Life As It Is


All fall down.

A long December.

For me it’s a time of review. Not just for 2019, but for the decade since 2020 is the start of a decade. It’s also just not only about me. It’s about the state of the planet. The state of being. And, it’s about the people that I’ve lost. The people who are no longer on this planet. And, it’s about one more trip around the planet.

It started with sports. Not playing, but reading about sports. A lot of writers were doing best of the decade sporting stories. That gave me an idea. What if I did my best ten pictures of the decade?

On one hand, it was fairly easy to pick my ten best. They have been signature pictures since the day I made them. On the other hand, the exercise was miserable. I made a lot of pictures in the last ten years. My kind of pictures. The ones that were more like photojournalism than art or nature.

Why miserable?

I’m ashamed to say that I haven’t been very productive over the last two years. Yes, sure, I’ve made a huge amount of my faux nature pictures. To me, they don’t count. That’s not what I do. I could write that off to being in pain, to being afraid of falling down in the middle of a second line, to being fairly depressed because of the pain and feeling like my career is winding down.

That’s not me.

I’ve always played through the pain. This pain is for the rest of my lifetime. So? I’ve always lived by Neil Young’s song, “Don’t be Denied.” I’ve got a fairly high threshold for pain. I’m not the guy who thinks that he’s dying when I catch a cold.

So?

They say that it’s not how you start, but how you finish. I’m going to do my level best at finishing so strong, you’ll just think I took a few years off for some unknown reason. Besides, there is just too much to do. Too much that I don’t want to leave undone.

One more thing. This year was the year of learning. I didn’t learn that much externally. But, I did internally. I looked into my past. At my beginnings. How I got to this place. There are some bad memories. But, there were some awfully great times.

Here’s one of both.

You know that I spent six years in Hong Kong, more if you count China. I used to manufacture books. I would close the process by doing a press check. We’d work night and day. We’d look at color quality. I learned the subtle art of compromise. I learned that perfection is for angels. Especially when we were printing 8 or 16 pages at a time. The red you want on one page is the red you don’t want on another page. But, the pages are being printed together. I had to figure out the balance. The difference.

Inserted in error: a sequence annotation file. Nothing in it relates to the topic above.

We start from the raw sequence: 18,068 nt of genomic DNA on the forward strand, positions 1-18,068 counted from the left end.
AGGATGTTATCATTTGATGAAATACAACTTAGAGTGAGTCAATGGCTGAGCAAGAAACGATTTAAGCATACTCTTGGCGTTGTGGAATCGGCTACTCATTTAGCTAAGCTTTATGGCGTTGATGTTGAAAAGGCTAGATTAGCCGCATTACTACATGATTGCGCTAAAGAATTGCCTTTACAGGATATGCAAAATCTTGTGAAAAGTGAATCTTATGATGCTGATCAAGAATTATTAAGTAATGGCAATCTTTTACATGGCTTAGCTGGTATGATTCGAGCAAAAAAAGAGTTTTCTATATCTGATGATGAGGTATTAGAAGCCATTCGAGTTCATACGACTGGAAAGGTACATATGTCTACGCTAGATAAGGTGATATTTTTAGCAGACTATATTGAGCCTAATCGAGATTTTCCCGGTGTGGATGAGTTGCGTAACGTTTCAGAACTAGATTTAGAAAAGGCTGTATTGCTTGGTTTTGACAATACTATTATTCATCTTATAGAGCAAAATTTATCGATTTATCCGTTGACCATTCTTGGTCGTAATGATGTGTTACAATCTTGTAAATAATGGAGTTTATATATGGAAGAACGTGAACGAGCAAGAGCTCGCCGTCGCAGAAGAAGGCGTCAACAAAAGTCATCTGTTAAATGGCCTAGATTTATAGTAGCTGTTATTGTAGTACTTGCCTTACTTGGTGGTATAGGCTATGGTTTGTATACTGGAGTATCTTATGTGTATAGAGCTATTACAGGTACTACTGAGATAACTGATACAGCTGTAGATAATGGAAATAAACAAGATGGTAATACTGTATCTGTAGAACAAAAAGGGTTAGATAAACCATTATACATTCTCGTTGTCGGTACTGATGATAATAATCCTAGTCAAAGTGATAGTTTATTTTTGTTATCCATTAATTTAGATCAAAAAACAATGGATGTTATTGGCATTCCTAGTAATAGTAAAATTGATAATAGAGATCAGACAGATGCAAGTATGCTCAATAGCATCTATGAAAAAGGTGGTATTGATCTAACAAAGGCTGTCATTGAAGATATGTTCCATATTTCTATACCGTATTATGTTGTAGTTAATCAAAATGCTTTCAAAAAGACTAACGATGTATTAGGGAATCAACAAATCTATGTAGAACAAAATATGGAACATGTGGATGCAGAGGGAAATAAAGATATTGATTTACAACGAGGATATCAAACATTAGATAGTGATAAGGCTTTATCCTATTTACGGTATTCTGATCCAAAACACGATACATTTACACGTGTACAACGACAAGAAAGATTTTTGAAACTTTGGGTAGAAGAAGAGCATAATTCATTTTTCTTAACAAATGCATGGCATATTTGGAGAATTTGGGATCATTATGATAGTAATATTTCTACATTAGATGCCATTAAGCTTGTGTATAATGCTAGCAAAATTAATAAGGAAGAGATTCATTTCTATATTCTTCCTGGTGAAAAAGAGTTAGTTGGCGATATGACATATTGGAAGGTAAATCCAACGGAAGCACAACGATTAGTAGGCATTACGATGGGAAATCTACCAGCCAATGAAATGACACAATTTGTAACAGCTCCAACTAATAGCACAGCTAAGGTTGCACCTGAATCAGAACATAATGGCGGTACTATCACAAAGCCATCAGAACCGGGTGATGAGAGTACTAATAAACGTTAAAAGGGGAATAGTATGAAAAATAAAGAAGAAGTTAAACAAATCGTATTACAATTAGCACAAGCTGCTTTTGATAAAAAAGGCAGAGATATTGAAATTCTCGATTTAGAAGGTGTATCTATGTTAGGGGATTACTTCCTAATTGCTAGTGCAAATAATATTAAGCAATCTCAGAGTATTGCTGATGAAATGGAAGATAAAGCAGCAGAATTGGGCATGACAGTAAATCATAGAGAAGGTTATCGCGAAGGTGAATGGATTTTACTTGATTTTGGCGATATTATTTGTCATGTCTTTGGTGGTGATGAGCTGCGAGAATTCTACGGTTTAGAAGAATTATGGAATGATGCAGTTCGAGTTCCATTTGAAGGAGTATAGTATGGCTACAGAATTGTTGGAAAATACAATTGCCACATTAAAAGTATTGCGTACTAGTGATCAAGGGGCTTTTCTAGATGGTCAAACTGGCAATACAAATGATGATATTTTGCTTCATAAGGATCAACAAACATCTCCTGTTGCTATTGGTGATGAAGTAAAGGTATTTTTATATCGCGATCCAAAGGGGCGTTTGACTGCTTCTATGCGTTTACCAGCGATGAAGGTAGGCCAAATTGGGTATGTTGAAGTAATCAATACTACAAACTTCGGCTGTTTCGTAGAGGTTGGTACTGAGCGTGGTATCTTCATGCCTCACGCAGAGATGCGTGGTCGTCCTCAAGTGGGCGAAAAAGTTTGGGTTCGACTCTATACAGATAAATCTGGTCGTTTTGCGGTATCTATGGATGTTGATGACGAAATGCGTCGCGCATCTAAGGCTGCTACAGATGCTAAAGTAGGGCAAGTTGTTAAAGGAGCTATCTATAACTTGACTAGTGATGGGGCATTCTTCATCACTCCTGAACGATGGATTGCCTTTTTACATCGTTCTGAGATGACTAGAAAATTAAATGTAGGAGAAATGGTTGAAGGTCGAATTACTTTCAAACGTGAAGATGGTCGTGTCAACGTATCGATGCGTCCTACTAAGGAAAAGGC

So.

I was in Hong Kong for ten months without coming home at all. At the end of my time there, I went to Singapore to print one more book. This book was a co-production with an unreasonable partner. The book was very late coming off the press. The partner wanted to review every running sheet. I was in Singapore. They were in New York City. That meant a delay of two days for every one we were on press. The whole thing devolved into a long distance three way screaming match between me, them and my bosses who were on my side.

Finally, I just said screw it. I said I would send them the running pages. I printed the entire book and sent them a loosely gathered set of pages. They hit the roof. They wanted to make changes, not just in book quality, but in content. I replied the book is in the bindery. It’s done. Dead silence from the other end. I hung up and went about my business.

I was exhausted.

Up all night. Up early in the morning. Up during the day. That’ll exhaust you. But, I wasn’t done yet.

From Singapore I flew to Copenhagen via Zurich. I didn’t have to change planes. I slept through the stop. I slept until we were about an hour out of Denmark. The flight attendant fed me after saying that she tried to wake me but couldn’t. Exhausted.

When we landed I went straight to my little house. One room, with a sleeping area, a kitchen, sitting area and a world class bathroom. Like an Air BnB, but 20 years early. I took a shower and turned on the television. I found VH-1, mostly since I couldn’t understand the Danish stations.

The first thing I see is this guy singing and dancing. He’s wearing long beaded dreadlocks. He looks very happy. Adam Durwitz. Counting Crows. Playing and singing Mr. Jones. Remember that song? From the early 1990’s?

Oh, man. Did that ever make me sing and… dance.

Music saved me.

Oh, Copenhagen? I loved it. I could walk from my place to work in a design studio on a cobblestoned walking street. I could stop for a great breakfast and even better coffee along the way. It was early June. It fairly cold so I bought a jacket. I photographed constantly. Three weeks later, I left for home.

Finally.

 

 

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